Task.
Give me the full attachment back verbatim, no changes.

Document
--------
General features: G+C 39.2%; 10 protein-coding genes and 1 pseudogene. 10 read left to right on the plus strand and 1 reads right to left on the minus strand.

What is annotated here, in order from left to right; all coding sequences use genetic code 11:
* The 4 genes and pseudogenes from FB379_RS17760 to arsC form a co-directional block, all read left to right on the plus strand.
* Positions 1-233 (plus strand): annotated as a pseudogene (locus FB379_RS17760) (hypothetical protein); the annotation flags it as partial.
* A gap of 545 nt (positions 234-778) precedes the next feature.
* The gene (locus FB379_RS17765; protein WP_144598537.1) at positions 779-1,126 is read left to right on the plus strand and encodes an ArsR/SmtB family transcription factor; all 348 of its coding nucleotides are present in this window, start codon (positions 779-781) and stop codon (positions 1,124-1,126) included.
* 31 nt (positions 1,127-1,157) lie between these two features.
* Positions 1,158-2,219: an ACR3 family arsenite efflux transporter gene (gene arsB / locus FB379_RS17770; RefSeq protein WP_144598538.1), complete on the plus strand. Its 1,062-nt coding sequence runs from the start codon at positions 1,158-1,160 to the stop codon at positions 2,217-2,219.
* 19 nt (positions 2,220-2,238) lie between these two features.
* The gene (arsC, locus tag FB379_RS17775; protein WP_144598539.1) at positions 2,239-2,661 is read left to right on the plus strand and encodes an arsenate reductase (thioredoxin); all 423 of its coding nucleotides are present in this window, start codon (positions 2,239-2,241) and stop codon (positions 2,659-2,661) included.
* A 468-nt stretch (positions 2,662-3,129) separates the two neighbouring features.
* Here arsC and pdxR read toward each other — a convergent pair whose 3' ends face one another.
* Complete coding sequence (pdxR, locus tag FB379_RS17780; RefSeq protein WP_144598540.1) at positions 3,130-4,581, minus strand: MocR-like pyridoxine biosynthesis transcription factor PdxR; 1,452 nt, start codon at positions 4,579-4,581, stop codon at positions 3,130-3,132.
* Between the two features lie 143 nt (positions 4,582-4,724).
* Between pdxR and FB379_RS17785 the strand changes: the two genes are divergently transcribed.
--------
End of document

General features: G+C 39.2%; 10 protein-coding genes and 1 pseudogene. 10 read left to right on the plus strand and 1 reads right to left on the minus strand.

What is annotated here, in order from left to right; all coding sequences use genetic code 11:
* The 4 genes and pseudogenes from FB379_RS17760 to arsC form a co-directional block, all read left to right on the plus strand.
* Positions 1-233 (plus strand): annotated as a pseudogene (locus FB379_RS17760) (hypothetical protein); the annotation flags it as partial.
* A gap of 545 nt (positions 234-778) precedes the next feature.
* The gene (locus FB379_RS17765; protein WP_144598537.1) at positions 779-1,126 is read left to right on the plus strand and encodes an ArsR/SmtB family transcription factor; all 348 of its coding nucleotides are present in this window, start codon (positions 779-781) and stop codon (positions 1,124-1,126) included.
* 31 nt (positions 1,127-1,157) lie between these two features.
* Positions 1,158-2,219: an ACR3 family arsenite efflux transporter gene (gene arsB / locus FB379_RS17770; RefSeq protein WP_144598538.1), complete on the plus strand. Its 1,062-nt coding sequence runs from the start codon at positions 1,158-1,160 to the stop codon at positions 2,217-2,219.
* 19 nt (positions 2,220-2,238) lie between these two features.
* The gene (arsC, locus tag FB379_RS17775; protein WP_144598539.1) at positions 2,239-2,661 is read left to right on the plus strand and encodes an arsenate reductase (thioredoxin); all 423 of its coding nucleotides are present in this window, start codon (positions 2,239-2,241) and stop codon (positions 2,659-2,661) included.
* A 468-nt stretch (positions 2,662-3,129) separates the two neighbouring features.
* Here arsC and pdxR read toward each other — a convergent pair whose 3' ends face one another.
* Complete coding sequence (pdxR, locus tag FB379_RS17780; RefSeq protein WP_144598540.1) at positions 3,130-4,581, minus strand: MocR-like pyridoxine biosynthesis transcription factor PdxR; 1,452 nt, start codon at positions 4,579-4,581, stop codon at positions 3,130-3,132.
* Between the two features lie 143 nt (positions 4,582-4,724).
* Between pdxR and FB379_RS17785 the strand changes: the two genes are divergently transcribed.